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Easement Problem Not Disclosed By Title Company

Ask the Real Estate Lawyer: Real Estate Law Q&A

REM #LAW 745

By Ilyce R. Glink and Samuel J. Tamkin

Summary: A ThinkGlink reader recently bought a home and the title company did not disclose an easement in the backyard. Now the reader is battling with the city over his right to trim trees. Ilyce and Sam explain why he will not win a suit over this undisclosed easement.

Q: A title company insured my home and failed to disclose a slope easement in favor of the City.
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Eucalyptus trees growing on this back slope are constantly shedding leaves in my swimming pool/yard.

An appraiser retained by the title company says that the easement does not diminish the value of my property. But it has a negative impact as described above. The City has asked me to cease trimming the trees and remove rocks placed on the slope. My control on my property has been compromised by this undisclosed easement. The title company is not offering any compensation based on appraisal report.

What are my chances of successfully suing the title company in a small claim court or do I need a local attorney who specializes in title claims?

A: The basic underlying principal of title insurance is to protect a real estate buyer against a loss due to a title defect on the property purchased.

But you have fallen right into one of the problems many buyers discover when they find that the title company has failed to disclose a title issue when you purchased your home.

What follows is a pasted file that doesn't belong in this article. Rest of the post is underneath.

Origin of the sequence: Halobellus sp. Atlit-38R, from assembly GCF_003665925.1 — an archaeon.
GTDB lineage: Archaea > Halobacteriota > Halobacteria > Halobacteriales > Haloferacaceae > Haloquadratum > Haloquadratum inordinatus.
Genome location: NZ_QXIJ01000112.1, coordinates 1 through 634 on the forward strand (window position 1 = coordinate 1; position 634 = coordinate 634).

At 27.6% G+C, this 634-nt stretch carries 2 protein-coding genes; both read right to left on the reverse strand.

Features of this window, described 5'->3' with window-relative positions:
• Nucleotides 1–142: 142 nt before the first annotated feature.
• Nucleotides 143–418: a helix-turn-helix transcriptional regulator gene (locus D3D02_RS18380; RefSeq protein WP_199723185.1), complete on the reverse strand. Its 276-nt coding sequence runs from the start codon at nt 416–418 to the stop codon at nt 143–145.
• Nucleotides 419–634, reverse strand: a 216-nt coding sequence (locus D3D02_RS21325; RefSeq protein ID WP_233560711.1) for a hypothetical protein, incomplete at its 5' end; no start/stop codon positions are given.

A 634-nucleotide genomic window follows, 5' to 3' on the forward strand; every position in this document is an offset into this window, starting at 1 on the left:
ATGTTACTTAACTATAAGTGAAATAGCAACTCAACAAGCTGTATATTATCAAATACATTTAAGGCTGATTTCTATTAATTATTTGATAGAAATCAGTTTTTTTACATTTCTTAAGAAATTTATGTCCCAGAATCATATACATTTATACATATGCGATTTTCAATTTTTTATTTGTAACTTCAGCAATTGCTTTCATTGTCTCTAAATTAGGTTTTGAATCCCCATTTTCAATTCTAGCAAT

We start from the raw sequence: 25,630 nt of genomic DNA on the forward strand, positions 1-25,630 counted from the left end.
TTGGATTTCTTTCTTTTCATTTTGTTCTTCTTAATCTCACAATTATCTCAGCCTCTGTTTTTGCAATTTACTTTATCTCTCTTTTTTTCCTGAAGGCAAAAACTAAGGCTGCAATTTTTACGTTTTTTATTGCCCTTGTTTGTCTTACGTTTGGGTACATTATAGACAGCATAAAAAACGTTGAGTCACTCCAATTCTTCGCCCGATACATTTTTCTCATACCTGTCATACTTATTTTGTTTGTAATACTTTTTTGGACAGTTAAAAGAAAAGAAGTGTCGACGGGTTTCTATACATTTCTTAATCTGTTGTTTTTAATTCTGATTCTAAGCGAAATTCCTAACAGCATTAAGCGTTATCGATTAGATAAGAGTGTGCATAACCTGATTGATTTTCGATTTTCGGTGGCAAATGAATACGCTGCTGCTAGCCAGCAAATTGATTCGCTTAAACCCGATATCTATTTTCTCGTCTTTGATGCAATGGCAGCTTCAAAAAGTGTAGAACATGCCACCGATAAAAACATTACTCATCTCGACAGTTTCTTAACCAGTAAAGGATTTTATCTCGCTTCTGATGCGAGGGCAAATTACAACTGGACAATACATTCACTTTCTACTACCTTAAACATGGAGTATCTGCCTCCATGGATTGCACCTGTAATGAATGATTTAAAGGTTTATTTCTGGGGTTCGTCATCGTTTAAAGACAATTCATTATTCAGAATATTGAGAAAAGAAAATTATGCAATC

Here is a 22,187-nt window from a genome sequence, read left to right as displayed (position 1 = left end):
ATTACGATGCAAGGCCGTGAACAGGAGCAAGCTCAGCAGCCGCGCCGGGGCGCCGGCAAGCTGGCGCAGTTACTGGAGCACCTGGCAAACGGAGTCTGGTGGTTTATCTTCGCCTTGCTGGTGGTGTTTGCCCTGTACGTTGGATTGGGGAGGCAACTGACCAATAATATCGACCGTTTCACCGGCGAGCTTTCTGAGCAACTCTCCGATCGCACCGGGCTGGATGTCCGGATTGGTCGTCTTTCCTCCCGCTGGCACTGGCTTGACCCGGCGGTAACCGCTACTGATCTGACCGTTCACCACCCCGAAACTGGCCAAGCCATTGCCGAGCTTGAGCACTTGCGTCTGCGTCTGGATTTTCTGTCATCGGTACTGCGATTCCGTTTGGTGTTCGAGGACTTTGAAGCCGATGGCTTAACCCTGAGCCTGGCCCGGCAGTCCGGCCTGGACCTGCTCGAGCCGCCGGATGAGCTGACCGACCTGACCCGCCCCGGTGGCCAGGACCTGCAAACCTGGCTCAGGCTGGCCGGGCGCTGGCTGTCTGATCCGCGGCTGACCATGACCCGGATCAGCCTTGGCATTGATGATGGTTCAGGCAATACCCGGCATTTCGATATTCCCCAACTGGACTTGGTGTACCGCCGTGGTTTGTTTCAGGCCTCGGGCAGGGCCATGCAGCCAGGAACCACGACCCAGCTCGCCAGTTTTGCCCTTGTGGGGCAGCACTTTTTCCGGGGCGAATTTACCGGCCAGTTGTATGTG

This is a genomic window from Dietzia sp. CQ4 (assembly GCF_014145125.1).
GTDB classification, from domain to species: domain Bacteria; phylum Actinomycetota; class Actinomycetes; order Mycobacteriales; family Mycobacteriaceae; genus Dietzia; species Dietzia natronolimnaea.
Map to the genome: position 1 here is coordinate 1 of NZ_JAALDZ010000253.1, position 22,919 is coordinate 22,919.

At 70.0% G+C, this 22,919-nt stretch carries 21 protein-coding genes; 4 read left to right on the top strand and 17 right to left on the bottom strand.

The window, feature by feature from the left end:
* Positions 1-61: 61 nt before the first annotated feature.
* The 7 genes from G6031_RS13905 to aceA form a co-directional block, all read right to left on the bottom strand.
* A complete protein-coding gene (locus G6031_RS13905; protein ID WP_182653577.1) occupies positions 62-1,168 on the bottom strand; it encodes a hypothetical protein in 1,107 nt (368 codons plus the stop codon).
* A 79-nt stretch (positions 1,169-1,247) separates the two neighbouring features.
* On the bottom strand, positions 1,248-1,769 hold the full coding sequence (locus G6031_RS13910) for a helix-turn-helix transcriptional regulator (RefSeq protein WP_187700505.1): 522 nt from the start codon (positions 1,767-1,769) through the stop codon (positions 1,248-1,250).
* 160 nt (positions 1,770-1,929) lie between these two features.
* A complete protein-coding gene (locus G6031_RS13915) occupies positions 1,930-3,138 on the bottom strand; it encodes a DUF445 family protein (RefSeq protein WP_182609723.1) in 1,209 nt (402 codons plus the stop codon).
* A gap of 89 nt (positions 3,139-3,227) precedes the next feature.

If you could develop and build on the easement area, you would have a better chance in your claim against the title company. Your loss would be your inability to develop your property due to the undisclosed easement and what that was worth. If you buy 10 acres of land to build 10 homes and can only build 8 due to the easement, you have suffered a loss.

If you buy a home and find that an undisclosed easement is under your garage and the garage has to be torn down, you have a loss and have a claim against the title company.

If your sole issue is the leaves that fall onto your pool, you have a unique claim and probably won’t find a title company that will be sympathetic to it. That “loss” will probably not fall within the scope of the definitions of a loss of the policy.

Besides, you knew the trees were on the property when you bought the home and those trees can’t be the claim for the loss, it’s the easement.

If you were planning to remove the trees and plant fruit or nut trees for your business and later found out that you could not, you might claim that loss, but if you are located in a single family area and can continue to use your home as intended, the leaves falling would be no different than leaves falling from a neighbors’ yard.

If you decide to pursue it because you have additional information, your title claim will probably require the services of an attorney who has had ample experience with title claims against title insurance companies.

Samuel J. Tamkin is a Chicago-based real estate attorney. Ilyce R. Glink’s latest book is 50 Simple Steps You Can Take To Sell Your Home Faster and For More Money In Any Market. If you have questions for them, write: Real Estate Matters Syndicate, PO Box 366, Glencoe, IL 60022 or contact them through Ilyce’s website www.thinkglink.com

 

 

 

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